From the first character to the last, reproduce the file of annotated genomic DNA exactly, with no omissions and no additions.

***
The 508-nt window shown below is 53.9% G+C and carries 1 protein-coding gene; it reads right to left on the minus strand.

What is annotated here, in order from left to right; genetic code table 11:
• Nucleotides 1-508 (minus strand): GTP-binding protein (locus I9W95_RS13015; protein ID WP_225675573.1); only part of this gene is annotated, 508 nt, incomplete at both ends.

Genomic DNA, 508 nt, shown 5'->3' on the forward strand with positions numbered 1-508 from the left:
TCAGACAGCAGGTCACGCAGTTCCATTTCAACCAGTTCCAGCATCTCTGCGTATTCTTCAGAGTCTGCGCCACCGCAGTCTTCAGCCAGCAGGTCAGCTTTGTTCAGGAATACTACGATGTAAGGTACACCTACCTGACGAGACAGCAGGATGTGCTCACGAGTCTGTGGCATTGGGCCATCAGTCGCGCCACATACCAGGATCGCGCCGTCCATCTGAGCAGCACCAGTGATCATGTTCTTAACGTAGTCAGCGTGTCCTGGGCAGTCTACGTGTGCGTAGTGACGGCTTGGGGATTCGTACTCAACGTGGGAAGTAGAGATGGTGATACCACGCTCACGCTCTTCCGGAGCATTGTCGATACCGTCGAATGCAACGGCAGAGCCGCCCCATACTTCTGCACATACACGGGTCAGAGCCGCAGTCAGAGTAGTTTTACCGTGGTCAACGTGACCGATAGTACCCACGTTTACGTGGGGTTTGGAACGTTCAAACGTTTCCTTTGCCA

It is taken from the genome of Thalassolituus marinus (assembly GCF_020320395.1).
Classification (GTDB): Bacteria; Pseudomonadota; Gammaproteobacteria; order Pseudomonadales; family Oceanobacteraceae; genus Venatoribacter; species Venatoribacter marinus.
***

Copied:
The 508-nt window shown below is 53.9% G+C and carries 1 protein-coding gene; it reads right to left on the minus strand.

What is annotated here, in order from left to right; genetic code table 11:
• Nucleotides 1-508 (minus strand): GTP-binding protein (locus I9W95_RS13015; protein ID WP_225675573.1); only part of this gene is annotated, 508 nt, incomplete at both ends.

Genomic DNA, 508 nt, shown 5'->3' on the forward strand with positions numbered 1-508 from the left:
TCAGACAGCAGGTCACGCAGTTCCATTTCAACCAGTTCCAGCATCTCTGCGTATTCTTCAGAGTCTGCGCCACCGCAGTCTTCAGCCAGCAGGTCAGCTTTGTTCAGGAATACTACGATGTAAGGTACACCTACCTGACGAGACAGCAGGATGTGCTCACGAGTCTGTGGCATTGGGCCATCAGTCGCGCCACATACCAGGATCGCGCCGTCCATCTGAGCAGCACCAGTGATCATGTTCTTAACGTAGTCAGCGTGTCCTGGGCAGTCTACGTGTGCGTAGTGACGGCTTGGGGATTCGTACTCAACGTGGGAAGTAGAGATGGTGATACCACGCTCACGCTCTTCCGGAGCATTGTCGATACCGTCGAATGCAACGGCAGAGCCGCCCCATACTTCTGCACATACACGGGTCAGAGCCGCAGTCAGAGTAGTTTTACCGTGGTCAACGTGACCGATAGTACCCACGTTTACGTGGGGTTTGGAACGTTCAAACGTTTCCTTTGCCA

It is taken from the genome of Thalassolituus marinus (assembly GCF_020320395.1).
Classification (GTDB): Bacteria; Pseudomonadota; Gammaproteobacteria; order Pseudomonadales; family Oceanobacteraceae; genus Venatoribacter; species Venatoribacter marinus.